Ma Rainey's Black Bottom

#Review: Ma Rainey’s Black Bottom

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Phenomenal music, outstanding performances brought together by a potent and stellar cast

Ma Rainey’s Black Bottom is the latest adaptation of an August Wilson play. Many will remember his play Fences being adapted and it starred Denzel Washington and Viola Davis. Many film fans adored this film and now Viola Davis is back showcasing Wilson’s work. This time she plays Ma Rainey.

This absolute belter of a blues singer was known as the “Mother of Blues” and if Davis’ performance is even half of what the real Ma was like then she must have been quite the woman. Starring alongside Davis is Chadwick Boseman in the role of Levee. Levee is a man looking to place his flag in the industry seeing Ma’s generation as something to be respected but that’s really it, he wants to push the boundaries of the art.

The setting of Ma Rainey’s Black Bottom is a studio in Chicago on one fateful day for Ma. She is recording her music for her manager and is having a battle of wills as she is vying for the control of her music. Not helping the situation is Levee, whose ambition is causing strife within the band as well as with Ma herself.

He is continually butting heads with his fellow bandmates over every matter under the sun and revelations are revealed as the day goes on due to the mounting stress everyone is feeling.

Ma Rainey’s Black Bottom-One, two, you know what to do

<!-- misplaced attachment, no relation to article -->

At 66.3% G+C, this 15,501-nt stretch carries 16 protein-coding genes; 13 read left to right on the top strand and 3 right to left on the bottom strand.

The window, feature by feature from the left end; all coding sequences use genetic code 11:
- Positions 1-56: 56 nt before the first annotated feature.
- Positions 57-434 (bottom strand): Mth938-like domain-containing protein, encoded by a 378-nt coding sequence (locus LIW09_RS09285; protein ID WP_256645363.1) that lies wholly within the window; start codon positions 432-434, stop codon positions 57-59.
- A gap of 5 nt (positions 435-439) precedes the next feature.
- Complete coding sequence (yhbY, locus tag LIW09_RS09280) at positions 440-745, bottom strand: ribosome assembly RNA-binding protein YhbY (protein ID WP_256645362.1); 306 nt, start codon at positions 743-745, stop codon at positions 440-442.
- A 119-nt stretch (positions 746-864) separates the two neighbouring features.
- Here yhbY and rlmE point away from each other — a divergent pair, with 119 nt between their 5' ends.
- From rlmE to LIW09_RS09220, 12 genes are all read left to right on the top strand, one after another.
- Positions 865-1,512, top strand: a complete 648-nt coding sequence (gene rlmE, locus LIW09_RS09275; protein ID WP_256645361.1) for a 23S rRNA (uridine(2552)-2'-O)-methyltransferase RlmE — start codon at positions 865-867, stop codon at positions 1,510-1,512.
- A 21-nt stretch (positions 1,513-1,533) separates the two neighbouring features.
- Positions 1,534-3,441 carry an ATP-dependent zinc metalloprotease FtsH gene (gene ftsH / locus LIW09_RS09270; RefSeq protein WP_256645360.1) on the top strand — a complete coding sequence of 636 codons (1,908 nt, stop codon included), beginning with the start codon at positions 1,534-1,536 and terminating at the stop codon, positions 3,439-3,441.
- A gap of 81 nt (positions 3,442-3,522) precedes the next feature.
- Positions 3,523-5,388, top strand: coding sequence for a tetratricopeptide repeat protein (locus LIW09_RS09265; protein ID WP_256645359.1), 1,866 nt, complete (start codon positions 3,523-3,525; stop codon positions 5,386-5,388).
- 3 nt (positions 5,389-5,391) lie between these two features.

Ma Rainey’s Black Bottom is a brilliant film. From a technical point of view, it is poignant, memorable and its themes are prevalent, especially today for artists out there. The era that Ma and Leeve live in is one that is sweltering and full of passion and it’s an intoxicating one. The music is impressive, the score of the film is alive and the colours are vibrant and almost vibrating off the film.

With regards to the performances from the cast I couldn’t say a single negative about any of them. Every character had their moment to shine. Davis and Boseman much like their respective characters felt like they were constantly at war, trying to outshine the other. It was like being swept up in a tornado. I just watched on in awe as they performers did what they do best.

They were not alone though, Glynn Turman, Colman Domingo and Michael Potts the other members of the Ma’s band helped fill this studio with even more character. From their performances, you can tell there is a lot of life lived in that small studio and not all of it has been good. These three wise men play it smart and you’re listening with rapt attention.

Ma Rainey's Black Bottom

Just need to get the band together

Director George C. Wolfe should also be celebrated for crafting such an exemplary adaptation. The film clocks in at just 94 minutes and it is the perfect length. You understand the characters, their motivations and you empathise with their individual plights. It’s a masterclass in how to build a compelling narrative without wasting your audiences time.

Ma Rainey’s Black Bottom is an absolutely brilliant film and is a sobering reminder of the talent that was Chadwick Boseman. He pours himself into this film and it’s bittersweet that we won’t see anything else from him.

Check out Ma Rainey’s Black Bottom when hits Netflix. It is a must-see.

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